The world is mobile. No surprise there. Ever since Nokia introduced Snake on the 3310 model, people have been glued to their mobiles. While the rise of smart device usage is clearly visible around us, statistics show the bigger picture in better colors.
For everyday users, smart devices are mobile solutions for net surfing, social networking and entertainment on the go. On the other hand, larger companies usually take smart device a little more seriously. Most major companies either develop or outsource development for mobile software in order to streamline their workflow, especially since accepting the BYOD system. However, due to the fact that the mobile device market is divided (mostly between Android and iOS), cross-platform development has become a necessity in order to ensure that a product has greater usability.
There’s no point stating that native development will always bring out the best results but, depending on the project, there might be a quicker way – namely a cross platform development framework.
What gives these frameworks the ability to work cross-OS?
While this approach might seem quick and easy, there are some limitations that might cause project setbacks, if not taken into consideration early on in project planning.
Essentially, because they add intermediary steps between the application and the OS, obtaining a decent performance is a big problem, that generally can’t be overcome and ultimately gets neglected. Even after some optimization, the UI may still be lacking compared to apps built natively.
Additionally, the frameworks don’t instantly give you access to all of a device’s features. Depending on your end goal, additional plugins and tools will be required in order to access different device features, such as the camera or microphone. This usually leads to performance issues. Keep in mind that every addition slows down the app a little more, unless it’s done right.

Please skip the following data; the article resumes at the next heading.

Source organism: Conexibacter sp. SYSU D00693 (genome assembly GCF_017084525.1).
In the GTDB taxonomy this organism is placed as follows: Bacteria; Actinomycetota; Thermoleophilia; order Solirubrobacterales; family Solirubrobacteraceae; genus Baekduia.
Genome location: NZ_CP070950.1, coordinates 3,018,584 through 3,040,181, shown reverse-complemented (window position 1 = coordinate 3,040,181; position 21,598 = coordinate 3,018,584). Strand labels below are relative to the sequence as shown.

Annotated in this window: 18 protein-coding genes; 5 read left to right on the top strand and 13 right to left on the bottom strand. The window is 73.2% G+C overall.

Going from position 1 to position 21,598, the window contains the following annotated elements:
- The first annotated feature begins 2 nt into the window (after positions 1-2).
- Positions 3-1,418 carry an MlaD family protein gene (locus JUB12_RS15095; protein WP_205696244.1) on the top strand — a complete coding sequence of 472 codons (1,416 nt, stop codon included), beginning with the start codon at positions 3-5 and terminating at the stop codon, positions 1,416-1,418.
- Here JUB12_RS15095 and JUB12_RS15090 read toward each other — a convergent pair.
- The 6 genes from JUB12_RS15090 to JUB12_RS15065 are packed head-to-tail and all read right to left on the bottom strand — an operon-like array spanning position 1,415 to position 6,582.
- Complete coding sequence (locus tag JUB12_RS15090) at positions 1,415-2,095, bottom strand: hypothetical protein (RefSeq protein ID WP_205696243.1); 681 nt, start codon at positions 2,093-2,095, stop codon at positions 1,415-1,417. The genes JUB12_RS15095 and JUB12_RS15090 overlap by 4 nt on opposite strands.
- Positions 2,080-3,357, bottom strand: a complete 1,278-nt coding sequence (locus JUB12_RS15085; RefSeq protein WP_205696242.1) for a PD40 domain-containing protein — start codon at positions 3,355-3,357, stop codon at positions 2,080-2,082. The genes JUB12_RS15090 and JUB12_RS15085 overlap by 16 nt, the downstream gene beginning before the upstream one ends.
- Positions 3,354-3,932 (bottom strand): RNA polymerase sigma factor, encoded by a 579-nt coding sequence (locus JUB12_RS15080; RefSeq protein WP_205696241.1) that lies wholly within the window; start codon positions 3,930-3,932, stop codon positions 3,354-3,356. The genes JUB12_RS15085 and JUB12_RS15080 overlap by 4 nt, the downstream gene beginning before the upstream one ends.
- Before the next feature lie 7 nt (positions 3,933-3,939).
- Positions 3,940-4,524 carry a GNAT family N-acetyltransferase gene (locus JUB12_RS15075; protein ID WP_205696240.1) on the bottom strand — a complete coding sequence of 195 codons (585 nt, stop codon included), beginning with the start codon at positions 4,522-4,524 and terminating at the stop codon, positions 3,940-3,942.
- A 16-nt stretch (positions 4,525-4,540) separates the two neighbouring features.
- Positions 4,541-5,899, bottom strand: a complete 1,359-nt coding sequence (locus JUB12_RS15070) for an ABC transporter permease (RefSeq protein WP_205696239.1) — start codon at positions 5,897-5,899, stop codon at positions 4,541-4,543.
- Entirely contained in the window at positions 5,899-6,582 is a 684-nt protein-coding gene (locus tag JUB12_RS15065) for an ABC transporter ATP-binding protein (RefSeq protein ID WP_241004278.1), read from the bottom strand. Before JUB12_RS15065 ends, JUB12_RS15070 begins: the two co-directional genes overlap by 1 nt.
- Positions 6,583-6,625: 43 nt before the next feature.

Another disadvantage of using cross-platform development kits is that, as the OS running your app evolves, the communication bridge that the toolkit provides may have unexpected behavior on subsequent OS updates. The app will generally behave according to specifications as long as the OS (or the main components used from the system) don’t suffer a major overhaul. What you save in development might be lost in maintenance work.
Keeping the drawbacks in mind, there are still plenty of reasons why cross platform development for a lot of apps is handled this way. The major advantage is that there’s no need to adapt the code from Java to Objective C, since the app can be compiled directly either for Android or iOS. Additionally, once you have some experience, development times will be drastically reduced. Depending on your target, this approach might just help put your products on the map months earlier (than if developed natively). But you shouldn’t think of these frameworks as the solution to every problem. In some cases, there’s just no replacing native development for mobile apps.